The brightly lit hallway of the Higginsville Senior Center is at capacity on a recent Monday morning as women perched in chairs crochet, knit, sip coffee and exchange compliments on individual works in progress.
Ruth Schumacher’s 86-year-old nimble fingers and the crochet needle she holds are a rhythmic blur.
An emerging blanket dangles from the flexible needle, gently swaying in time to Schumacher’s graceful movements.
“My, isn’t that lovely,” Yvonne Colbert, crocheting a blanket, exclaims to Schumacher. “Someone is sure to be comforted by that.”
Schumacher nods, keeping her eyes on the soft, pink blanket taking shape. Scrutinizing her workmanship, she holds up to the light a tiny pink square that will soon swaddle an unknown Research Medical Center Level III Neonatal Intensive Care Unit (NICU) baby.
In no time, Schumacher and Colbert fall silent and resume crocheting.
Colbert and Schumacher are part of a small but mighty army of 16 women dedicated to creating comfort for not only critically ill premature babies at Kansas City’s Research Medical Center NICU, but also snug wool caps for soldiers to wear under chafing helmets and items for the Salvation Army and other organizations in need of blankets and caps.
Since Happy Hookers was formed in Feb. 2009 by Higginsville residents Colbert and Colleen Summers, the volunteers have handcrafted more than 6,000 hats, 712 blankets, 350 infant burial buntings, 500 military caps and assorted other items.
“It’s amazing to add up those numbers,” Colbert smiled. “We never meet the people who receive our work, but in our hearts we know it makes a tough situation maybe just a little easier.
According to Colbert, most of the Happy Hookers are retired with the exception of a few members and surprisingly, most didn’t know how to knit or crochet. The women use yarn and materials donated by individuals and area businesses to create items that not only offer NICU babies comfort, but also become precious keepsakes for parents
“I have a neighbor who was a nurse practitioner and she knew I did handwork,” says Colbert. “I didn’t know what to do with everything I made and she suggested hospital NICU’s could benefit.”
Colbert and friend Summers, who worked at the Higginsville Senior Citizens Center, collaborated and started recruiting women passionate about giving back.
“The Lord blesses us, and our hope is that we bless others as we pay it forward,” Colbert said.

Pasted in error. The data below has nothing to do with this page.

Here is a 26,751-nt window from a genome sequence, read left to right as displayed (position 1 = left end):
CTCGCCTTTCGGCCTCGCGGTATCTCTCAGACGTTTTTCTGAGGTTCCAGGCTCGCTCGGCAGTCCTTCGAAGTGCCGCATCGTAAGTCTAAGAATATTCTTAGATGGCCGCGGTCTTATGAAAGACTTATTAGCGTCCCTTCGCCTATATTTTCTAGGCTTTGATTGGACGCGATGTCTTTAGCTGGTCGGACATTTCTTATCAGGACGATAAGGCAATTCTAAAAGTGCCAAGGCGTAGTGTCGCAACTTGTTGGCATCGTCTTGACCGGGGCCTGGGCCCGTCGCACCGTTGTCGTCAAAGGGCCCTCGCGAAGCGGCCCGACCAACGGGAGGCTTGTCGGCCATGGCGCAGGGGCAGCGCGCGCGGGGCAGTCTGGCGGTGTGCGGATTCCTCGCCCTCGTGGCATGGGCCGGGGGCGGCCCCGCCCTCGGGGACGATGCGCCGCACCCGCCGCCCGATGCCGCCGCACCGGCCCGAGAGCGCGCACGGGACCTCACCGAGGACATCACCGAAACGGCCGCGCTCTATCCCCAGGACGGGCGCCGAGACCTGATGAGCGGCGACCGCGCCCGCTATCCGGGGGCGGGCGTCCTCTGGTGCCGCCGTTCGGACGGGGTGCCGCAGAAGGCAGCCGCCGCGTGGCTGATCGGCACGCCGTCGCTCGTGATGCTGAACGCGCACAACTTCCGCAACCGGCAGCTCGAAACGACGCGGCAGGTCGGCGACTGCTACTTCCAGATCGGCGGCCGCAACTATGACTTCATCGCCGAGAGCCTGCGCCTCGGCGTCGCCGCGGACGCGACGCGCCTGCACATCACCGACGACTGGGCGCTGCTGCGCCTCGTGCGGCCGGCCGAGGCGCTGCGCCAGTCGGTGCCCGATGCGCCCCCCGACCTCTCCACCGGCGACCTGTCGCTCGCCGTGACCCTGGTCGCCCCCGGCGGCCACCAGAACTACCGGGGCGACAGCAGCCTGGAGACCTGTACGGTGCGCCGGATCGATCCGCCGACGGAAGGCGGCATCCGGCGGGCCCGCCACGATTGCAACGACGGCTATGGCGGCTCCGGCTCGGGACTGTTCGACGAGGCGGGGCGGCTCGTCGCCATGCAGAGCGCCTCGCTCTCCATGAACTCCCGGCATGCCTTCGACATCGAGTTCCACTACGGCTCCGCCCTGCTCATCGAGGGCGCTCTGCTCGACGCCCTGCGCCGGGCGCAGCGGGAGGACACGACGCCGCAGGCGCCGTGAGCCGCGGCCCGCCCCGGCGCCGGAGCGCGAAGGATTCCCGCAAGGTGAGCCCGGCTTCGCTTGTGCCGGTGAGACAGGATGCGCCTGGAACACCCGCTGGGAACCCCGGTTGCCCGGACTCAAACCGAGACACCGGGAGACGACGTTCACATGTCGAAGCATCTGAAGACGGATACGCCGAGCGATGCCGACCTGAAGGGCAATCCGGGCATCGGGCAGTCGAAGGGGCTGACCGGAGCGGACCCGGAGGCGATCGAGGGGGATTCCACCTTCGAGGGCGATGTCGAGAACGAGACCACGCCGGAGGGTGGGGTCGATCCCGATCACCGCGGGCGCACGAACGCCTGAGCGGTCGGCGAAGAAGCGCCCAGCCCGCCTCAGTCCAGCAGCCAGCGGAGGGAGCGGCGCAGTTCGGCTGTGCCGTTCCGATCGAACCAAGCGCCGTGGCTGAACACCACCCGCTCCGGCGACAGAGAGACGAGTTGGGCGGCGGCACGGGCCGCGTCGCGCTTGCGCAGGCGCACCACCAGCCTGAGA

The Happy Hookers first donated items to the Centerpoint Medical Center’s NICU in Independence and then developed a relationship with Research Medical Center where Happy Hooker Gloria Boehmer’s daughter, Lisa Thaller, is the Women’s Services Manager. Both hospitals are part of HCA Midwest Health System, Kansas City’s leading healthcare provider.
“Parents love the blankets and hats,” Thaller said. “The intricate details and softness create a homey environment in the NICU and enhance the personalized care each baby and their family receive. It’s overwhelming to think that volunteers take the time to make something so special.”
Thaller adds that if a baby is lost, the knitted or crocheted item becomes a keepsake that ultimately promotes healing.
The Research Medical Center Women’s Services department recently honored the Happy Hookers with an appreciation lunch and tour of the unit where the NICU team, including 30 nurses, cares for up to 22 babies.
“It’s important to let volunteers like the Happy Hookers know how important they are to our mission of providing high-quality and compassionate care,” Thaller said. “We want Yvonne, Ruth and the other women to see firsthand the difference they make in people’s lives.”
During the tour Colbert, Schumacher and seven other Happy Hookers toted their works of comfort to the Research Medical Center NICU. They placed blankets in the isolettes and saw the technology and equipment used to help tiny, fragile neonates gain strength and health to join their families.
“It was so touching,” Colbert said, pausing, crochet hook in midair. “I may never meet the babies or the families, but I could feel the embrace of the Research Medical Center NICU staff. That was good enough for me.”